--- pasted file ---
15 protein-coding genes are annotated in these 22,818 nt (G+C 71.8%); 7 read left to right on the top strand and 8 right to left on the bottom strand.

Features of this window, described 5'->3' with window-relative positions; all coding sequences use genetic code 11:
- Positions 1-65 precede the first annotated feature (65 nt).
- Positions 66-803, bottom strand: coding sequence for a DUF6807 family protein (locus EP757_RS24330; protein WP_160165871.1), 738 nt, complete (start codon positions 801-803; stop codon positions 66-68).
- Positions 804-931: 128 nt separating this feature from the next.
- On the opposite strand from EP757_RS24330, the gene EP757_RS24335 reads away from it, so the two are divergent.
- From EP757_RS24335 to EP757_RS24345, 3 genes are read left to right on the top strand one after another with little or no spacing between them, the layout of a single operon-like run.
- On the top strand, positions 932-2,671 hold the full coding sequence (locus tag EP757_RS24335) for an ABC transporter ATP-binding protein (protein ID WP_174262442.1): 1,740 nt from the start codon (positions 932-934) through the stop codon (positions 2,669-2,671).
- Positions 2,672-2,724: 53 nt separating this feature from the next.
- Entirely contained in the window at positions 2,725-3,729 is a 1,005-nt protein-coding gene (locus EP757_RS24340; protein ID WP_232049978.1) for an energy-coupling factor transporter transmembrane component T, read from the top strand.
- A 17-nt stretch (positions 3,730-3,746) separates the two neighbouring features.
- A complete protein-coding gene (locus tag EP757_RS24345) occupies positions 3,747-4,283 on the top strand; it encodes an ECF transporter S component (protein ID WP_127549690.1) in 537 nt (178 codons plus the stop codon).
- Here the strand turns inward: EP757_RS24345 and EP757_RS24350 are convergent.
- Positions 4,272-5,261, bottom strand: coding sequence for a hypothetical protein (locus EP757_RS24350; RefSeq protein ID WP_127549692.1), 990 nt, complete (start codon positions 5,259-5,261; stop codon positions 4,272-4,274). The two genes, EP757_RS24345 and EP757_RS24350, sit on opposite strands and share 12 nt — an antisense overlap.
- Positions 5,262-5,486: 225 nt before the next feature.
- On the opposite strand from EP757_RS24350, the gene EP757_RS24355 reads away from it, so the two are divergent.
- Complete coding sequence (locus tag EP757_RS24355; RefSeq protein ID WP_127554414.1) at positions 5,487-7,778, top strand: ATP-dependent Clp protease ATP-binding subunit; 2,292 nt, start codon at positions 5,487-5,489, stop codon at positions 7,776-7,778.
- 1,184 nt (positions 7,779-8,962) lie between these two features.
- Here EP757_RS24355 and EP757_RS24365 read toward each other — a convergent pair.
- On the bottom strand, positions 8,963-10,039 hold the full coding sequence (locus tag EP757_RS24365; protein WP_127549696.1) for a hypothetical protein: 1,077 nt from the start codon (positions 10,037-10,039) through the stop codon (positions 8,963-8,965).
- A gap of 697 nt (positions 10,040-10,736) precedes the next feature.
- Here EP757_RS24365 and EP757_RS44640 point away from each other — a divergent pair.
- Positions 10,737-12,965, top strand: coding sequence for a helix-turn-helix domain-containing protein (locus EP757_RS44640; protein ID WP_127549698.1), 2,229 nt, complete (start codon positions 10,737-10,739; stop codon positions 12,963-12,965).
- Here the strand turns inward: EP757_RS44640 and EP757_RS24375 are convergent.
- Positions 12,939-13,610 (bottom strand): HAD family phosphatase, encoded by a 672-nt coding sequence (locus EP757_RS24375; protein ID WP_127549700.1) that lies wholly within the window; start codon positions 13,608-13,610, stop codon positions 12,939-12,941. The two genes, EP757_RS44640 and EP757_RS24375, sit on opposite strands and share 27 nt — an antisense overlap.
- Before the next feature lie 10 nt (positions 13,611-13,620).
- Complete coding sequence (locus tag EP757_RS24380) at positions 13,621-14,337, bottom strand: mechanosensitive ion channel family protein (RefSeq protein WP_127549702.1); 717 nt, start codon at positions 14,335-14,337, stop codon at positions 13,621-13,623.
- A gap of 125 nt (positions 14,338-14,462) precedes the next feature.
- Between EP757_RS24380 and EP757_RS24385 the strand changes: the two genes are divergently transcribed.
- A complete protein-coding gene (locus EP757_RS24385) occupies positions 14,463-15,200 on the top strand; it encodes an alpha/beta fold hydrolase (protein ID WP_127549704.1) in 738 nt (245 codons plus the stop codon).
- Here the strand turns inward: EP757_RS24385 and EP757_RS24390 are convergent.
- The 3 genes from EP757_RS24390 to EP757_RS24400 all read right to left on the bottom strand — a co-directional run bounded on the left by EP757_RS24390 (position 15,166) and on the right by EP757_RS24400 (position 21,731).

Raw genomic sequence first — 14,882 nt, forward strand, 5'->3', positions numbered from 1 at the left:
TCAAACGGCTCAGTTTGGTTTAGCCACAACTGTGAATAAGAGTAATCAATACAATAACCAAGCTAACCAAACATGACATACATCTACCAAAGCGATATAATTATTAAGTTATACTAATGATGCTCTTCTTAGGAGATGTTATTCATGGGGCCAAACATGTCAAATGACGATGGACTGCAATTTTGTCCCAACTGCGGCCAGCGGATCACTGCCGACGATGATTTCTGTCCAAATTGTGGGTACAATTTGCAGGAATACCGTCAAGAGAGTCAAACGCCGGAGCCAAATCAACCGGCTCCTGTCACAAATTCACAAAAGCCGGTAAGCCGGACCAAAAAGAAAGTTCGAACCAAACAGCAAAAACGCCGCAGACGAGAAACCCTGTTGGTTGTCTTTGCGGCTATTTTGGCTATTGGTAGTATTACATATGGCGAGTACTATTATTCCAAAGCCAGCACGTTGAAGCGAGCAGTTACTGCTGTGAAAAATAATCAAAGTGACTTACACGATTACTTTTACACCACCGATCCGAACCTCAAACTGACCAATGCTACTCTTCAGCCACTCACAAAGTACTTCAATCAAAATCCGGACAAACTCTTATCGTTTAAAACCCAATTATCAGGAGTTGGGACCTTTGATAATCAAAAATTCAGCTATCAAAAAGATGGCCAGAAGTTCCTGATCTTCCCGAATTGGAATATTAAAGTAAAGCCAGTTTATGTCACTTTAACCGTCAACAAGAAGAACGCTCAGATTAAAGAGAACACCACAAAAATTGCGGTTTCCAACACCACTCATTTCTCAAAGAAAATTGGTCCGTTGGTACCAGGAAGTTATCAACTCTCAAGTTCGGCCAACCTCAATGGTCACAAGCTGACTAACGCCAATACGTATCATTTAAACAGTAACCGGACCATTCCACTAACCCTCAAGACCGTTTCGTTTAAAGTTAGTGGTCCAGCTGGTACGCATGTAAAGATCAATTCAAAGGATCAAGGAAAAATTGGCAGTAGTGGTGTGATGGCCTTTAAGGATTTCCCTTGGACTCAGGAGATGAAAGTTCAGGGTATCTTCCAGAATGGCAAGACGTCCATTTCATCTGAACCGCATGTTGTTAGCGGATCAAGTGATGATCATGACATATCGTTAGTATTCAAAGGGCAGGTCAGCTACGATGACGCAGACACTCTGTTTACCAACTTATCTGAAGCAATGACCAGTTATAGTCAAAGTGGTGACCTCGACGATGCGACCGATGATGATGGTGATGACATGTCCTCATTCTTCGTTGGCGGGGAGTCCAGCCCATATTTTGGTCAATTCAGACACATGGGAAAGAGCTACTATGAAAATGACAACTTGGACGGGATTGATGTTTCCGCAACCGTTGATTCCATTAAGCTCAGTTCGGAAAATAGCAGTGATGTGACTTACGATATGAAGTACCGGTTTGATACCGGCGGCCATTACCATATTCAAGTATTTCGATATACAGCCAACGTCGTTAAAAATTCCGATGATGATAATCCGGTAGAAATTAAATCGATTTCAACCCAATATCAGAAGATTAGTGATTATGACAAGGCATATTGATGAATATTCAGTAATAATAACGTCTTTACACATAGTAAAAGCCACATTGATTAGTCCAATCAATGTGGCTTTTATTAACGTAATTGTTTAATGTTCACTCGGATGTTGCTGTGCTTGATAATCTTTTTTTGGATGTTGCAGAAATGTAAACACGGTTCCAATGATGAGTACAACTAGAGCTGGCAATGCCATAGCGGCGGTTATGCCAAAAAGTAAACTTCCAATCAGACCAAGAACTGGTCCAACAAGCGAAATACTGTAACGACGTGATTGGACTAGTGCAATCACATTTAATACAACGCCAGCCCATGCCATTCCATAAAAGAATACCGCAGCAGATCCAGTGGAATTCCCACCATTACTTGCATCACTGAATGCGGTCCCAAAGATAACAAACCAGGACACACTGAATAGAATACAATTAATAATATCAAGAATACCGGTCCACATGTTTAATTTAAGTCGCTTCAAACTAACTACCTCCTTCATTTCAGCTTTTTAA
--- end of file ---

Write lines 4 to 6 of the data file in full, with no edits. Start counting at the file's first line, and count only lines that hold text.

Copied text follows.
- Positions 66-803, bottom strand: coding sequence for a DUF6807 family protein (locus EP757_RS24330; protein WP_160165871.1), 738 nt, complete (start codon positions 801-803; stop codon positions 66-68).
- Positions 804-931: 128 nt separating this feature from the next.
- On the opposite strand from EP757_RS24330, the gene EP757_RS24335 reads away from it, so the two are divergent.